It comes as infections in the region continue to rise, forcing countries to lock down borders and close schools.
The WHO's South East Asia region contains 11 countries, almost all of which have now recorded virus cases.
It includes Indonesia, Sri Lanka, Thailand, Bangladesh and North Korea.
Dr Poonam Khetrapal Singh, Regional Director of the WHO South East Asia region, said on Tuesday that "more clusters of virus transmission are being confirmed".
"We clearly need to do more, and urgently."
What's the situation in the region?
Many regional countries outside the WHO's definition of South East Asia have had a slow response to the outbreak, only taking drastic measures in recent weeks or days as the number of cases continue to grow.
Malaysia, which now has the highest number of cases in the region, did not put any strict social distancing measures in place until it had a huge leap in the number of cases.
Most of the country's infections have been linked to a religious gathering that was attended by around 16,000 people.
Malaysia has now locked down its borders, banning the entry of all travellers. Schools in the country have also been closed.
In nearby Indonesia, which according to John Hopkins has 172 recorded cases of the virus, President Joko Widodo admitted recently that he deliberately held back information about the spread of the virus to prevent panic.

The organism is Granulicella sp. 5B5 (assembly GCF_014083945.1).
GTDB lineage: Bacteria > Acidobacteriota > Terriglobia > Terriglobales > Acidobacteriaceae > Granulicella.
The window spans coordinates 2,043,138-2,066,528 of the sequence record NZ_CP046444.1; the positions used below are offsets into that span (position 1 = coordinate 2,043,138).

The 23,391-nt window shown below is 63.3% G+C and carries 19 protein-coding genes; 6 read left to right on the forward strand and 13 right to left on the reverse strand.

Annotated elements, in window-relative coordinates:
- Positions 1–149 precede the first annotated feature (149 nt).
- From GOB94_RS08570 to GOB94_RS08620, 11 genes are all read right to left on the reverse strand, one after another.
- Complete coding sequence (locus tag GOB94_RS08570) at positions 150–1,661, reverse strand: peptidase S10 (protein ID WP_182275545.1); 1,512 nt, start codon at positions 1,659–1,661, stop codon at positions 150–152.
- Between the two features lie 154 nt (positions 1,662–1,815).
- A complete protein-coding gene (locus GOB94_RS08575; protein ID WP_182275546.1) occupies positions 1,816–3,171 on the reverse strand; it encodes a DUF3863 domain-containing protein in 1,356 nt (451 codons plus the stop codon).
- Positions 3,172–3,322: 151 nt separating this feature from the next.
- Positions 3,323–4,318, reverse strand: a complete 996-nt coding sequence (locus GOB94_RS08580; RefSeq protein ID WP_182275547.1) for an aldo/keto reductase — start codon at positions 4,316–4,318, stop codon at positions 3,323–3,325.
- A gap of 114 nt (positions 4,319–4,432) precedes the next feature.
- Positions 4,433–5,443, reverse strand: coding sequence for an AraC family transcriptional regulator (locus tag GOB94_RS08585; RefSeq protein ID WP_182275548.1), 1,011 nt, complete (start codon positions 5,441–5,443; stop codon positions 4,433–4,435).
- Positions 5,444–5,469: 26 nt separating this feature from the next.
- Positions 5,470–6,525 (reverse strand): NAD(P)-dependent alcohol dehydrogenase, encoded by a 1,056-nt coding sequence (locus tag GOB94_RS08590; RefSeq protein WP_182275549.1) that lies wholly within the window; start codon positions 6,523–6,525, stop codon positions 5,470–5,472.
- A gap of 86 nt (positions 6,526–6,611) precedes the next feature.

The Philippines' Rodrigo Duterte had earlier in February joked that he wanted to "slap" the virus. The Philippines has now introduced sweeping quarantine measures that have left millions confined in the capital, Manila.
Myanmar and Laos have both not reported any cases of the virus - though experts have seriously doubted the credibility of this.
A spokesperson for Myanmar's government claimed that people's "lifestyle and diet" have protected them from the virus.
There are also no cases of the virus in Timor-Leste.
What has the WHO advised?
The WHO has said the numbers coming out of South East Asia show that "some countries are clearly heading towards community transmission of Covid-19".
It called for continued efforts to "detect, test, treat, isolate and trace contacts".
Dr Khetrapal Singh said "practicing social distancing [could] not be emphasized enough... this alone has the potential to substantially reduce transmission".
"We need to act now," said Dr Singh.
What's the situation worldwide?
According to John Hopkins, there are now 197,139 confirmed cases worldwide, with 7,916 global deaths recorded.
The main bulk of deaths come from China, where the virus first emerged last December.
But the virus is now spreading faster outside China than inside, with a lot of the focus moving to Europe, where cases have spiked over recent weeks.
The EU has now ban travellers from outside the bloc for 30 days, as cases continue to soar in Italy and Spain.